So far we’ve learned that curiosity is an important psychological process writers want to capture in their writing, and one way we can do that is by weaving questions through our stories or creating the element of surprise. This week, we learn exactly how powerful gaps in knowledge can be.
Essentially, curiosity is a drive state for information. It is the desire to know why, where, how, what, or who. Even more specifically, curiosity is about the information we don’tknow. Gaps in knowledge have led to the birth of religion, to disciplines such as mathematics and philosophy, and to the quest to understand how nature works (i.e. science, which subsequently led to technology and engineering). In fact, this drive to explore and attempt to decipher the world has far exceeded the effort needed to survive.
Ever been distracted on the bus or train by a person talking on the phone? Maybe you found it hard to focus on the book you were trying to read? Why do we watch a movie through to the end, even if we’re not enjoying it? We want to know. We want to fill in the gaps. We fall prey to curiosity.
Remember how I mentioned that research has shown we find it harder not to listen to someone talking on the phone (so we only hear half of the conversation) than to listen to two people having a face-to-face conversation? That’s basically because curiosity is a drive for information—a drive that rewards discovering answers. That very drive will have your reader turning pages minute after minute, hour after hour.
Your reader has some preconceived notions about the world surrounding them and the story they are immersed in. That same individual seeks coherence. When we encounter something that is incompatible with our prior knowledge (whether that knowledge is accurate or not), a gap is generated and we experience this gap as an aversive state, a mildly unpleasant sensation.
Now I know you’re thinking that no author wants to induce an aversive state in their reader. But just like an itch we have to scratch, we are driven to investigate and seek new insights so that we can reduce the uncertainty and feeling of ignorance.
We want to fill the gap! And when we do, just like that sense of relief and release you get when you scratch the itch, we get a rush of happy neurochemicals. And you don’t have to take my word for it. Consider the following:
Harper Lee’s To Kill a Mockingbirdis the story of young Scout Finch. On the first page, she remembers the incident when her older brother, Jem, broke his arm.
When enough years had gone by to enable us to look back on them, we sometimes discussed the events leading to his accident. I maintain that the Ewells started it all, but Jem, who was four years my senior, said it started long before that. He said it began the summer Dill came to us, when Dill first gave us the idea of making Boo Radley come out.
Scout goes on to mull whether it really started further back than that, but in that one paragraph, readers already have information without resolution. We know Dill is probably a key character, but we don’t know any more than that—his age, his relationship to Scout, or whether he was really named after a herb. It seems getting Boo Radley to come out is a goal the three children had, but we don’t know why, or whether they were successful. The reader is going to have to keep reading to be able to find the remaining pieces that will make that puzzle complete.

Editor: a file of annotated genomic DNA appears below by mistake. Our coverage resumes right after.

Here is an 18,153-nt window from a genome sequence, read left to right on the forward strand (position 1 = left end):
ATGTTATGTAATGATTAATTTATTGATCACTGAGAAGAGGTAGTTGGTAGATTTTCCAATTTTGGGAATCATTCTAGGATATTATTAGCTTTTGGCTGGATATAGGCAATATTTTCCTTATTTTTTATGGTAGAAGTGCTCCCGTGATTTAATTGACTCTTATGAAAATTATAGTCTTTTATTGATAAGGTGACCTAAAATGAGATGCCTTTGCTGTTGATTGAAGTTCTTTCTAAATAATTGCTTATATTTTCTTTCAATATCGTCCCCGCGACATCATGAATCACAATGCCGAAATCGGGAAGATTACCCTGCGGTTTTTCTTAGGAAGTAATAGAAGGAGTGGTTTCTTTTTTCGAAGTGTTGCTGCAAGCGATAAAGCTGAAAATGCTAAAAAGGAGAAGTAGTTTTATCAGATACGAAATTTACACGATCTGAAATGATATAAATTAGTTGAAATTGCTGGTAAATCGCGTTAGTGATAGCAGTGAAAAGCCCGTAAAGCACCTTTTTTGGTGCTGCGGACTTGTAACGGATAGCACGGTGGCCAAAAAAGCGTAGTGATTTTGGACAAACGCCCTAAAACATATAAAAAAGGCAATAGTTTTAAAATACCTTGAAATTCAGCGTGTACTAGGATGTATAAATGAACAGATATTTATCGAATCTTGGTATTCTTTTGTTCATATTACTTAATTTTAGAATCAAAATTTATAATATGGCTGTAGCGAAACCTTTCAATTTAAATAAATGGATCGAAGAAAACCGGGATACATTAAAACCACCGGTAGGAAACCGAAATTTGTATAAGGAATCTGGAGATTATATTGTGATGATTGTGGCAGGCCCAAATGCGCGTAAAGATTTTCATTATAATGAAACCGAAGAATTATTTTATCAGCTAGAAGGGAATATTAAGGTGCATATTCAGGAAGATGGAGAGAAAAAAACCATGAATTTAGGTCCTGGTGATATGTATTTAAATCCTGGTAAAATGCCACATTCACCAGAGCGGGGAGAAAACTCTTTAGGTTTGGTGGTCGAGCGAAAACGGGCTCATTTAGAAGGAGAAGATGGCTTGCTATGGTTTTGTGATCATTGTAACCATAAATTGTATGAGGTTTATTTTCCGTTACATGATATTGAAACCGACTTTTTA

Paula Hawkins manages to give enough to get us curious in just a few short lines. In her best-seller, TheGirl on the Train, one of the characters, Megan, is revealing her past to her therapist. In this short excerpt we see her disclose just a snippet of information before shutting down:
“I was actually really happy there, with Mac. I lived with him for…God, it was about three years. I think, in the end. I was…nineteen when I left. Yeah. Nineteen.”
“Why did you leave? If you were happy there?” he asks me. We’re there now, we got there quicker than I thought we would. I haven’t had time to go through it all, to build up to it. I can’t do it. It’s too soon.
“Mac left me. He broke my heart,” I say, which is the truth, but also a lie. I’m not ready to tell the whole truth yet.
Is anyone else curious? We now know Megan lived with Mac for three years, but she left, even though she was happy. There are certainly some missing pieces of the puzzle there. What’s more, breaking her heart is the truth, but also a lie. How can that be? There’s now a gap between what I know and what I don’t know, and I’m willing to invest more time and cognitive resources into filling that gap.
Gaps in knowledge plant a seed. They leave clues. They allude to something more complex, more intriguing than initially suspected. The builder of this world is hinting that something is coming. It’s clear how that is going to engage your reader’s interest. What’s more, have you noticed how this disparity between the known and the unknown raises questions? Why did Megan leave? Why is it too painful to talk about so soon? Where is the truth and where is the lie? When will she be ready to tell the whole truth?
Clever storytelling drizzles and sprinkles information for the reader to follow. It’s your literary trail of breadcrumbs for the consumer to enjoy—both during the intriguing journey, and also when they reach the satisfying destination.
Next week we cover the final literary strategy a writer can use to harness curiosity. Until then, how created gaps in knowledge in your stories? Were you already using this strategy without having consciously giving it a label? Connecting with others is why I write. You can comment below, or connect with me on Facebook or Twitter.
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